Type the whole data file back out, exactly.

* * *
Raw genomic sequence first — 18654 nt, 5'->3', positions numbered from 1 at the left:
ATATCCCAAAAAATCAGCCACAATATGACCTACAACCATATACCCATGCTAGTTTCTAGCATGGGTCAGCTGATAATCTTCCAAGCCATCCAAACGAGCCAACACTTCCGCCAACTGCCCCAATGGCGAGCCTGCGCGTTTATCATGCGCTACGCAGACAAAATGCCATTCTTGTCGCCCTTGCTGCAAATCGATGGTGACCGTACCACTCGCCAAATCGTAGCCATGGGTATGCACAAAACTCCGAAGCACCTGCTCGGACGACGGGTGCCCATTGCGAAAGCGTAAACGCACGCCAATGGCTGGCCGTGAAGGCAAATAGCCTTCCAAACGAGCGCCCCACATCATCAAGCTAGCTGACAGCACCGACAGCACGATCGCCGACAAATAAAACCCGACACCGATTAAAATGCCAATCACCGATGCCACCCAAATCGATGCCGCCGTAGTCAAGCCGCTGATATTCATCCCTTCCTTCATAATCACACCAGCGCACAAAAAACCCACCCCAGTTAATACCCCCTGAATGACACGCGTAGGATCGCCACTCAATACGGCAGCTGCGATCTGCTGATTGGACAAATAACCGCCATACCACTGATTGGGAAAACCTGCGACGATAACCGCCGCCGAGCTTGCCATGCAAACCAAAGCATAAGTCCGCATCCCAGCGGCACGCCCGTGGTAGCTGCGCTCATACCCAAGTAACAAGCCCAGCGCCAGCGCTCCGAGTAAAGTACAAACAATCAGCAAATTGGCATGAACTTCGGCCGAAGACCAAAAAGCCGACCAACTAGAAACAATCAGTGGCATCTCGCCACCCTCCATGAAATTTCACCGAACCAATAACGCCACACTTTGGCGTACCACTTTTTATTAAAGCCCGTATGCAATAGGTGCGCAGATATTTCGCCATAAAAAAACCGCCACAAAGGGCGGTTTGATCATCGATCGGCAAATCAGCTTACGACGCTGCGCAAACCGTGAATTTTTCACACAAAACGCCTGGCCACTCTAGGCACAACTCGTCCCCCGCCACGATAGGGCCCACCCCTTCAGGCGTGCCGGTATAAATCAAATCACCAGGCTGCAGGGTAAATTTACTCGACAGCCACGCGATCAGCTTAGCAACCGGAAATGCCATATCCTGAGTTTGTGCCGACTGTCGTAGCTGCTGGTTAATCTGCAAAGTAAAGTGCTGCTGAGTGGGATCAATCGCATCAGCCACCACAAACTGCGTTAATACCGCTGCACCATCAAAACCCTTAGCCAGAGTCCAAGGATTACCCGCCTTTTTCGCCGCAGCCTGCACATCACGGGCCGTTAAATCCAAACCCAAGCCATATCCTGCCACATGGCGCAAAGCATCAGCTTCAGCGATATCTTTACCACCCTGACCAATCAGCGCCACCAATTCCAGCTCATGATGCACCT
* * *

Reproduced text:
Raw genomic sequence first — 18654 nt, 5'->3', positions numbered from 1 at the left:
ATATCCCAAAAAATCAGCCACAATATGACCTACAACCATATACCCATGCTAGTTTCTAGCATGGGTCAGCTGATAATCTTCCAAGCCATCCAAACGAGCCAACACTTCCGCCAACTGCCCCAATGGCGAGCCTGCGCGTTTATCATGCGCTACGCAGACAAAATGCCATTCTTGTCGCCCTTGCTGCAAATCGATGGTGACCGTACCACTCGCCAAATCGTAGCCATGGGTATGCACAAAACTCCGAAGCACCTGCTCGGACGACGGGTGCCCATTGCGAAAGCGTAAACGCACGCCAATGGCTGGCCGTGAAGGCAAATAGCCTTCCAAACGAGCGCCCCACATCATCAAGCTAGCTGACAGCACCGACAGCACGATCGCCGACAAATAAAACCCGACACCGATTAAAATGCCAATCACCGATGCCACCCAAATCGATGCCGCCGTAGTCAAGCCGCTGATATTCATCCCTTCCTTCATAATCACACCAGCGCACAAAAAACCCACCCCAGTTAATACCCCCTGAATGACACGCGTAGGATCGCCACTCAATACGGCAGCTGCGATCTGCTGATTGGACAAATAACCGCCATACCACTGATTGGGAAAACCTGCGACGATAACCGCCGCCGAGCTTGCCATGCAAACCAAAGCATAAGTCCGCATCCCAGCGGCACGCCCGTGGTAGCTGCGCTCATACCCAAGTAACAAGCCCAGCGCCAGCGCTCCGAGTAAAGTACAAACAATCAGCAAATTGGCATGAACTTCGGCCGAAGACCAAAAAGCCGACCAACTAGAAACAATCAGTGGCATCTCGCCACCCTCCATGAAATTTCACCGAACCAATAACGCCACACTTTGGCGTACCACTTTTTATTAAAGCCCGTATGCAATAGGTGCGCAGATATTTCGCCATAAAAAAACCGCCACAAAGGGCGGTTTGATCATCGATCGGCAAATCAGCTTACGACGCTGCGCAAACCGTGAATTTTTCACACAAAACGCCTGGCCACTCTAGGCACAACTCGTCCCCCGCCACGATAGGGCCCACCCCTTCAGGCGTGCCGGTATAAATCAAATCACCAGGCTGCAGGGTAAATTTACTCGACAGCCACGCGATCAGCTTAGCAACCGGAAATGCCATATCCTGAGTTTGTGCCGACTGTCGTAGCTGCTGGTTAATCTGCAAAGTAAAGTGCTGCTGAGTGGGATCAATCGCATCAGCCACCACAAACTGCGTTAATACCGCTGCACCATCAAAACCCTTAGCCAGAGTCCAAGGATTACCCGCCTTTTTCGCCGCAGCCTGCACATCACGGGCCGTTAAATCCAAACCCAAGCCATATCCTGCCACATGGCGCAAAGCATCAGCTTCAGCGATATCTTTACCACCCTGACCAATCAGCGCCACCAATTCCAGCTCATGATGCACCT